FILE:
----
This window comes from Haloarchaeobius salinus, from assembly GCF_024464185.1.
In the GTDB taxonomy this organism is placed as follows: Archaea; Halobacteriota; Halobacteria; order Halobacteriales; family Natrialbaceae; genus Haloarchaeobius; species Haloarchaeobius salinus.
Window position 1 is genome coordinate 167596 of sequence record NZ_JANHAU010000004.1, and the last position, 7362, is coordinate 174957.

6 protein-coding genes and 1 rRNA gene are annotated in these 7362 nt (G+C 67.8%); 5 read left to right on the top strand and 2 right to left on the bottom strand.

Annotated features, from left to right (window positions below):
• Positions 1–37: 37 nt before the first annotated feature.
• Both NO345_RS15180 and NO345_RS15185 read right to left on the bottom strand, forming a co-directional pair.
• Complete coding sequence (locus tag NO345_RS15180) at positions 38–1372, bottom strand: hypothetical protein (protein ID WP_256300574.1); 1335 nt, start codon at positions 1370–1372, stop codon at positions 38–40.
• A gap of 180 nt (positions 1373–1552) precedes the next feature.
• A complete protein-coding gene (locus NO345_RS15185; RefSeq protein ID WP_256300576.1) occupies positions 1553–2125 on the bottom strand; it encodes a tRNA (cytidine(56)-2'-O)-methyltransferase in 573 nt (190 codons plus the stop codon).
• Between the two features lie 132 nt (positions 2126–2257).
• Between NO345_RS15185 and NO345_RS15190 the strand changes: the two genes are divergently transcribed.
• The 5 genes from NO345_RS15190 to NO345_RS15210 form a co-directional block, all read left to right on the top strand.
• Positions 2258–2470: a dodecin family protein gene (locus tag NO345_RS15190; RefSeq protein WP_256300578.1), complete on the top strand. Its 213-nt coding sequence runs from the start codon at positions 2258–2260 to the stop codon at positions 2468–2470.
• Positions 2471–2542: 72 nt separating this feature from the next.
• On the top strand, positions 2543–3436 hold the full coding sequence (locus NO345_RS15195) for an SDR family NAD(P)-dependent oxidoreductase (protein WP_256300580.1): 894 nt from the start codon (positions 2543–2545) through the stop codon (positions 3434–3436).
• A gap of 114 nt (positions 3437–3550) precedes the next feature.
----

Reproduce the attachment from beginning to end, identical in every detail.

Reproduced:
This window comes from Haloarchaeobius salinus, from assembly GCF_024464185.1.
In the GTDB taxonomy this organism is placed as follows: Archaea; Halobacteriota; Halobacteria; order Halobacteriales; family Natrialbaceae; genus Haloarchaeobius; species Haloarchaeobius salinus.
Window position 1 is genome coordinate 167596 of sequence record NZ_JANHAU010000004.1, and the last position, 7362, is coordinate 174957.

6 protein-coding genes and 1 rRNA gene are annotated in these 7362 nt (G+C 67.8%); 5 read left to right on the top strand and 2 right to left on the bottom strand.

Annotated features, from left to right (window positions below):
• Positions 1–37: 37 nt before the first annotated feature.
• Both NO345_RS15180 and NO345_RS15185 read right to left on the bottom strand, forming a co-directional pair.
• Complete coding sequence (locus tag NO345_RS15180) at positions 38–1372, bottom strand: hypothetical protein (protein ID WP_256300574.1); 1335 nt, start codon at positions 1370–1372, stop codon at positions 38–40.
• A gap of 180 nt (positions 1373–1552) precedes the next feature.
• A complete protein-coding gene (locus NO345_RS15185; RefSeq protein ID WP_256300576.1) occupies positions 1553–2125 on the bottom strand; it encodes a tRNA (cytidine(56)-2'-O)-methyltransferase in 573 nt (190 codons plus the stop codon).
• Between the two features lie 132 nt (positions 2126–2257).
• Between NO345_RS15185 and NO345_RS15190 the strand changes: the two genes are divergently transcribed.
• The 5 genes from NO345_RS15190 to NO345_RS15210 form a co-directional block, all read left to right on the top strand.
• Positions 2258–2470: a dodecin family protein gene (locus tag NO345_RS15190; RefSeq protein WP_256300578.1), complete on the top strand. Its 213-nt coding sequence runs from the start codon at positions 2258–2260 to the stop codon at positions 2468–2470.
• Positions 2471–2542: 72 nt separating this feature from the next.
• On the top strand, positions 2543–3436 hold the full coding sequence (locus NO345_RS15195) for an SDR family NAD(P)-dependent oxidoreductase (protein WP_256300580.1): 894 nt from the start codon (positions 2543–2545) through the stop codon (positions 3434–3436).
• A gap of 114 nt (positions 3437–3550) precedes the next feature.